Kilmarnok [sic] bookstore in St Paul, Minnesota was apparently the model for the Moonlight Quill Bookshop in Fitzgerald's 'O Russet Witch'. Although a St Paul's native he chose to relocate it to New York, and describes it as “a very romantic little place, considered radical and admitted dark ... truly a mellow bookshop.” In this rather Gothick sanctum we are introduced to Merlin Grainger, whose hopeful but ultimately pathetic story is paraded before our eyes. Entranced by Alicia Dare, the exotic russet witch of the title (whom he thinks of as Caroline) he instead settles for the more mundane Olive Masters. Over the decades brief encounters with 'Caroline' make him wonder what kind of life he could have led. Do we feel sorry for him? Do we wonder what we would have done instead? If we too had resisted temptation would we be happier now or more embittered?

Crazy Sunday (1932) is the last and latest of the short stories in this collection. It is a world-weary reflection on the madness of Hollywood, realistic in many ways, and yet has a similar morality-tale feel to it that many of the other tales in this selection exhibit. Joe Coles is a screenwriter whose career we follow in a series of vignettes all taking place on a Sunday. Miles Calman is the great movie director -- gifted, successful, idiosyncratic, unpredictable -- whom Coles has much to do with professionally. Last in the triangle is Stella, Miles' wife, with whom Coles is much drawn to. But, as the title suggests, things don't proceed normally.

I found these stories captivating for their onward narratives, their strong distinctive characters and their evocation of a period now long gone but with aspects many of which still remain with us -- films, bookshops, teeming cities, provincial life -- the sweet shock of recognition. But how soon things can turn sour, or else putrefy slowly as lives turn to regret, confusion and bitterness.

https://wp.me/s2oNj1-button ( )
1 vote ed.pendragon | Dec 13, 2017 |
'A master of the American short story'
By sally tarbox on 19 Aug. 2012
Format: Paperback
Absolutely brilliant writing: Fitzgerald seizes your total interest from the first sentence of each story.
For me, the most insightful parts were the author's observations on growing old and how we fool ourselves in 'The Russet Witch'. When Merlin sticks with a tedious job in a bookshop all his life, and follows the expected path of marriage and family, ending up as manager on $50 a week:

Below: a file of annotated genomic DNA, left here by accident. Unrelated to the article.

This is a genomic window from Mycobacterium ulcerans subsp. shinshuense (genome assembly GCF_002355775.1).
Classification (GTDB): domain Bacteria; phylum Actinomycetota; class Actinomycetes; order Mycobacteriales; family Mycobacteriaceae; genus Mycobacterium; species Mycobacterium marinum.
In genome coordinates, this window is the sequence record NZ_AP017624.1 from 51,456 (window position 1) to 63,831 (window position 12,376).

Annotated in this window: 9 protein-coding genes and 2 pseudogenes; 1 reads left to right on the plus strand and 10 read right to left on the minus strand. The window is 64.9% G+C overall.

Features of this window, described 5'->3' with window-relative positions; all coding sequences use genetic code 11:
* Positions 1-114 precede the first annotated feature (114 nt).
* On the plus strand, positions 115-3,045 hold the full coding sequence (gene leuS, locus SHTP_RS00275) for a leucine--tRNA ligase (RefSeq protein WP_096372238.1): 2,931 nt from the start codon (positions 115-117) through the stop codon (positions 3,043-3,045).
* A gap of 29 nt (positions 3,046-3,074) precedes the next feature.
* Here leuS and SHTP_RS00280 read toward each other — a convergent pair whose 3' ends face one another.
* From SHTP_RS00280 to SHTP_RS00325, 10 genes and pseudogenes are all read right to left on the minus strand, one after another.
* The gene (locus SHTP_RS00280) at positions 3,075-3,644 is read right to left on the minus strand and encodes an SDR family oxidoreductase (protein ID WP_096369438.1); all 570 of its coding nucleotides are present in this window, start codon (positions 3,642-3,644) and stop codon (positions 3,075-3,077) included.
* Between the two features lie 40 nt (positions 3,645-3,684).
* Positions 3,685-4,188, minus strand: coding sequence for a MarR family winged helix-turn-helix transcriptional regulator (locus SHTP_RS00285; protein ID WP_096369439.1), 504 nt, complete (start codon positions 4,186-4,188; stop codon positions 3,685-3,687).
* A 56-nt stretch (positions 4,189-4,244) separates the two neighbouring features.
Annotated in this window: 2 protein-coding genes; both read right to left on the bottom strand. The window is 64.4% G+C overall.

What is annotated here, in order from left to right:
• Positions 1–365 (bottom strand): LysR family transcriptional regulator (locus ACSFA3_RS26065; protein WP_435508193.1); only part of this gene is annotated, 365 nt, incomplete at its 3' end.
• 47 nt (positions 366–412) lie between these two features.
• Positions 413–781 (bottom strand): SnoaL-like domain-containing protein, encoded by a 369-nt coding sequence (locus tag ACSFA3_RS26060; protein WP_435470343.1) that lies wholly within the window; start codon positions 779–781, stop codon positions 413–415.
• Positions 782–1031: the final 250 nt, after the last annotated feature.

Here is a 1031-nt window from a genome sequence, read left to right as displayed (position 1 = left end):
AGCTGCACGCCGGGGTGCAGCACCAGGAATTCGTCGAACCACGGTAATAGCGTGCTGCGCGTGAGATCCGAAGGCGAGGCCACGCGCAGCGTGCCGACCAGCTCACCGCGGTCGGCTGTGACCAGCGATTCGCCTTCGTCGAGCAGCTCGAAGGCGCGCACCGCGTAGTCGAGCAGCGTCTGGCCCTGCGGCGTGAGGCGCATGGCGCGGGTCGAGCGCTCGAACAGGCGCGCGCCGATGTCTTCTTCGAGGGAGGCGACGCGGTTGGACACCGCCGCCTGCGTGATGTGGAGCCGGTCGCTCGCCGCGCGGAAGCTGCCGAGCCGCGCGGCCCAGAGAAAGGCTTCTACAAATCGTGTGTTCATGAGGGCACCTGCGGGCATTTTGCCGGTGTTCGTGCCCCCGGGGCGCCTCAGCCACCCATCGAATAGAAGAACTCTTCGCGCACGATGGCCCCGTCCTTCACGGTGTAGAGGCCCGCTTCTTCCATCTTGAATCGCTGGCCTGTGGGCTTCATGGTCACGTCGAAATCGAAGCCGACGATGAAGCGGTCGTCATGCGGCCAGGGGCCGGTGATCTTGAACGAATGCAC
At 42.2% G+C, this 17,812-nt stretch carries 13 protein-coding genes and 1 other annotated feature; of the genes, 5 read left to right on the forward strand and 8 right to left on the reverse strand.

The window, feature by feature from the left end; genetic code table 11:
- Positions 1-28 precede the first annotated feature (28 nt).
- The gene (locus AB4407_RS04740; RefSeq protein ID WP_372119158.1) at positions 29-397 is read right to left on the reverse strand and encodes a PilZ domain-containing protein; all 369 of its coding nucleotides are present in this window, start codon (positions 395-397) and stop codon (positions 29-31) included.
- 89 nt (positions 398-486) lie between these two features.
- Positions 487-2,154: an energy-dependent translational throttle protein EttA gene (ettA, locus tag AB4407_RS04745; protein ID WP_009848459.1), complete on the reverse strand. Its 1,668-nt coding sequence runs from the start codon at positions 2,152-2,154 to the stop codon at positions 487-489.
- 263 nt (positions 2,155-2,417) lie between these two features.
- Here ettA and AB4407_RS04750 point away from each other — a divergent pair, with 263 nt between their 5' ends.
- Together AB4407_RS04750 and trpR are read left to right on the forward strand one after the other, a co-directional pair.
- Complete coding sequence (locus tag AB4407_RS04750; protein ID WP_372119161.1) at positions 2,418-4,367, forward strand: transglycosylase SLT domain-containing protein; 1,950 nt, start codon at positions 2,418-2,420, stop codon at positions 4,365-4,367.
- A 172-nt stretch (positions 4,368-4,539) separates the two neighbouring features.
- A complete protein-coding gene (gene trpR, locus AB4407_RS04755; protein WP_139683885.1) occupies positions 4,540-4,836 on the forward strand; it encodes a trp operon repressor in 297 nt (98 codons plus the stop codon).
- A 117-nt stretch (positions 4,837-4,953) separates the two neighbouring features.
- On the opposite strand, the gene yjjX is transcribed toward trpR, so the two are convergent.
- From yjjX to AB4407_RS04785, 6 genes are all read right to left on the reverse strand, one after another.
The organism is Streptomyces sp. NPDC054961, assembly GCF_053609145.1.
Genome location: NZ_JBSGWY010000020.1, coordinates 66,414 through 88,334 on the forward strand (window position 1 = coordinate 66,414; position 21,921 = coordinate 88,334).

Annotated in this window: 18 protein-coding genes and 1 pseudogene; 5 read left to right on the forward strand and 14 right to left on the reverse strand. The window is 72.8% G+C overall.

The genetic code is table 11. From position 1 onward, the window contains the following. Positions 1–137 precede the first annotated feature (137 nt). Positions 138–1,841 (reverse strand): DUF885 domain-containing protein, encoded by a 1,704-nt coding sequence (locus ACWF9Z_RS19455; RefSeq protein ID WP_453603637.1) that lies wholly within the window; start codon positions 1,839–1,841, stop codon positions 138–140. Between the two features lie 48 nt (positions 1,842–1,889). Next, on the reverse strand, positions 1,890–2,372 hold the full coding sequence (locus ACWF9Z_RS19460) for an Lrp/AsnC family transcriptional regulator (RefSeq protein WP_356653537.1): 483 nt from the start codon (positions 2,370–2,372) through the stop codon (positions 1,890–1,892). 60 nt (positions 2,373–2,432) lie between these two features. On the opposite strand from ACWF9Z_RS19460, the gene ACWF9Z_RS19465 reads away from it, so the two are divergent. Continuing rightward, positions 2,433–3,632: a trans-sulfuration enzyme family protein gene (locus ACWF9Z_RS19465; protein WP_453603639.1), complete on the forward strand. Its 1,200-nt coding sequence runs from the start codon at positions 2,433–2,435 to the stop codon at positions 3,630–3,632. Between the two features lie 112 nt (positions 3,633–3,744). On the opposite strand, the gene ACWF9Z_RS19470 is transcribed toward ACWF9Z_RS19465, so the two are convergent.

'Looking back, he saw his own progress toward this hill of elation no longer as a sometimes sordid and always gray decade of worry and failing enthusiasm and failing dreams, years when the moonlight had grown duller in the areaway and the youth had faded out of Olive's face, but as a glorious and triumphant climb over obstacles which he had determinedly surmounted by unconquerable willpower...Half a dozen times he had taken steps to leave...and soar upward, but through sheer faint-heartedness he had stayed on. Strangely enough he now thought that those were times when he had exerted tremendous persistence and had 'determined' to fight it out where he was.' ( )
  starbox | Jul 10, 2016 |
The Penguin Modern Classics edition of The curious case of Benjamin Button, and six other stories is a collection of short stories by F. Scott Fitzgerald. "Head and Shoulders", "The Cut-Glass Bowl" and "The Four Fists" are taken from Flappers and Philosophers (1920), while "The curious case of Benjamin Button", "May Day" and "O Russet Witch" are taken from Tales of the Jazz Age (1922). To these is added the uncollected short story "Crazy Sunday", which was first published in 1932.

This was a partial reread, as I had already read "The curious case of Benjamin Button" and Flappers and Philosophers. I was merely interested in "O Russet Witch" and "Crazy Sunday".

"O Russet Witch" is a short story, but tries to tell a life-time history, so it is a bit peculiar that the frivolous young man and woman at the beginning of the story meet again at the end with wrinkled faces, forty years on in their lives. The story reads more like a synopsis for a novel, but even then would probably not be substantial enough. However, the message of "O Russet Witch" seems a bit top-heavy and with its moral lesson it stands out as a rather odd tale among the other more frivolous short stories. Then, since the setting of "O Russet Witch" is a book shop, quaintly appropriate as most of F. Scott Fitzgerald's stories seem to be set in places where the jet-set whiles away its time, some book lovers might find this story interesting.